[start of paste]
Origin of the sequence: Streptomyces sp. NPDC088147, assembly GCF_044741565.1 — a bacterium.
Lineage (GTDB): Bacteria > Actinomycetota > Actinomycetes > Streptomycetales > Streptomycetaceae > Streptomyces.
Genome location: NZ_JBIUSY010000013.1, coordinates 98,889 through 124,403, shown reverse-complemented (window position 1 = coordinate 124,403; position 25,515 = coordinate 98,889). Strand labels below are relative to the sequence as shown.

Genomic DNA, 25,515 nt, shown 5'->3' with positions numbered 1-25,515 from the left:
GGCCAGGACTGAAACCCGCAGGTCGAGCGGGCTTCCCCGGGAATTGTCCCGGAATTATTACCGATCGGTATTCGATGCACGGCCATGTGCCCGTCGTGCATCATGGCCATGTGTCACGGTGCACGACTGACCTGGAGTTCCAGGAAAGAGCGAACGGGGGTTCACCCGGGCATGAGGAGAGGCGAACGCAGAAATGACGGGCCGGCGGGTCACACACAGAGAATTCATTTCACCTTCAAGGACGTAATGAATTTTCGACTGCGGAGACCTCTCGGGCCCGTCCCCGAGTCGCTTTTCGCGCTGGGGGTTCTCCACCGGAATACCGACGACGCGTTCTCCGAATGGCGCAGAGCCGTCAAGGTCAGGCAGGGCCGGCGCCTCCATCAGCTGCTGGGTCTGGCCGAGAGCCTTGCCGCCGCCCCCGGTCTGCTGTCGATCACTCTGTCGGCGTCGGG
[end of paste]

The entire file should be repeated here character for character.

Origin of the sequence: Streptomyces sp. NPDC088147, assembly GCF_044741565.1 — a bacterium.
Lineage (GTDB): Bacteria > Actinomycetota > Actinomycetes > Streptomycetales > Streptomycetaceae > Streptomyces.
Genome location: NZ_JBIUSY010000013.1, coordinates 98,889 through 124,403, shown reverse-complemented (window position 1 = coordinate 124,403; position 25,515 = coordinate 98,889). Strand labels below are relative to the sequence as shown.

Genomic DNA, 25,515 nt, shown 5'->3' with positions numbered 1-25,515 from the left:
GGCCAGGACTGAAACCCGCAGGTCGAGCGGGCTTCCCCGGGAATTGTCCCGGAATTATTACCGATCGGTATTCGATGCACGGCCATGTGCCCGTCGTGCATCATGGCCATGTGTCACGGTGCACGACTGACCTGGAGTTCCAGGAAAGAGCGAACGGGGGTTCACCCGGGCATGAGGAGAGGCGAACGCAGAAATGACGGGCCGGCGGGTCACACACAGAGAATTCATTTCACCTTCAAGGACGTAATGAATTTTCGACTGCGGAGACCTCTCGGGCCCGTCCCCGAGTCGCTTTTCGCGCTGGGGGTTCTCCACCGGAATACCGACGACGCGTTCTCCGAATGGCGCAGAGCCGTCAAGGTCAGGCAGGGCCGGCGCCTCCATCAGCTGCTGGGTCTGGCCGAGAGCCTTGCCGCCGCCCCCGGTCTGCTGTCGATCACTCTGTCGGCGTCGGG